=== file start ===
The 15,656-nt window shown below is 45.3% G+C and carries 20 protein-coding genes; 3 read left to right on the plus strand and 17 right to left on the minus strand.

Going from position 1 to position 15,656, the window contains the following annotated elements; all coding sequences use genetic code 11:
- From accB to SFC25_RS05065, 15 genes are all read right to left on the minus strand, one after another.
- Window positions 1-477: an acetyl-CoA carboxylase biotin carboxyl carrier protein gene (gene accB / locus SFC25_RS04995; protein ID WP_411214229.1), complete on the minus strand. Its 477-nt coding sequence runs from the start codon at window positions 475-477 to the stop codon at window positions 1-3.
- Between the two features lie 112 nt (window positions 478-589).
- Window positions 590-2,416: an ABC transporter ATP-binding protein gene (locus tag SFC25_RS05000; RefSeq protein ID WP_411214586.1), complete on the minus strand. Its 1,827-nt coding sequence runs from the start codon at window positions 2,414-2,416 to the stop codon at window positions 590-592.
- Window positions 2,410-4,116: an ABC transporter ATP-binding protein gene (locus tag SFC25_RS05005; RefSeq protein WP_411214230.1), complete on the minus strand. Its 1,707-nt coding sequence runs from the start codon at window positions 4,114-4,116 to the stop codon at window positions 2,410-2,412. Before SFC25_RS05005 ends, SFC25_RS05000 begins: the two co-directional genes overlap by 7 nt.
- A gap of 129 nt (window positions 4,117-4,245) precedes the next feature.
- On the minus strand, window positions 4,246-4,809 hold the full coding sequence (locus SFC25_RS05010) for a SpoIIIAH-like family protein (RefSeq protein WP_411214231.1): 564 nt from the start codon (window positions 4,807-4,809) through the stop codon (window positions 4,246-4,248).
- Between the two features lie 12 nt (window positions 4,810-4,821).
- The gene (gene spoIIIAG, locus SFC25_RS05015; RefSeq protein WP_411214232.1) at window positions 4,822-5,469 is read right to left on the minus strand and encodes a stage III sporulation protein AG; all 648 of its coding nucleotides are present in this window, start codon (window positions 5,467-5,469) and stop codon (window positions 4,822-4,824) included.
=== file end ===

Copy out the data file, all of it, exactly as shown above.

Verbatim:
The 15,656-nt window shown below is 45.3% G+C and carries 20 protein-coding genes; 3 read left to right on the plus strand and 17 right to left on the minus strand.

Going from position 1 to position 15,656, the window contains the following annotated elements; all coding sequences use genetic code 11:
- From accB to SFC25_RS05065, 15 genes are all read right to left on the minus strand, one after another.
- Window positions 1-477: an acetyl-CoA carboxylase biotin carboxyl carrier protein gene (gene accB / locus SFC25_RS04995; protein ID WP_411214229.1), complete on the minus strand. Its 477-nt coding sequence runs from the start codon at window positions 475-477 to the stop codon at window positions 1-3.
- Between the two features lie 112 nt (window positions 478-589).
- Window positions 590-2,416: an ABC transporter ATP-binding protein gene (locus tag SFC25_RS05000; RefSeq protein ID WP_411214586.1), complete on the minus strand. Its 1,827-nt coding sequence runs from the start codon at window positions 2,414-2,416 to the stop codon at window positions 590-592.
- Window positions 2,410-4,116: an ABC transporter ATP-binding protein gene (locus tag SFC25_RS05005; RefSeq protein WP_411214230.1), complete on the minus strand. Its 1,707-nt coding sequence runs from the start codon at window positions 4,114-4,116 to the stop codon at window positions 2,410-2,412. Before SFC25_RS05005 ends, SFC25_RS05000 begins: the two co-directional genes overlap by 7 nt.
- A gap of 129 nt (window positions 4,117-4,245) precedes the next feature.
- On the minus strand, window positions 4,246-4,809 hold the full coding sequence (locus SFC25_RS05010) for a SpoIIIAH-like family protein (RefSeq protein WP_411214231.1): 564 nt from the start codon (window positions 4,807-4,809) through the stop codon (window positions 4,246-4,248).
- Between the two features lie 12 nt (window positions 4,810-4,821).
- The gene (gene spoIIIAG, locus SFC25_RS05015; RefSeq protein WP_411214232.1) at window positions 4,822-5,469 is read right to left on the minus strand and encodes a stage III sporulation protein AG; all 648 of its coding nucleotides are present in this window, start codon (window positions 5,467-5,469) and stop codon (window positions 4,822-4,824) included.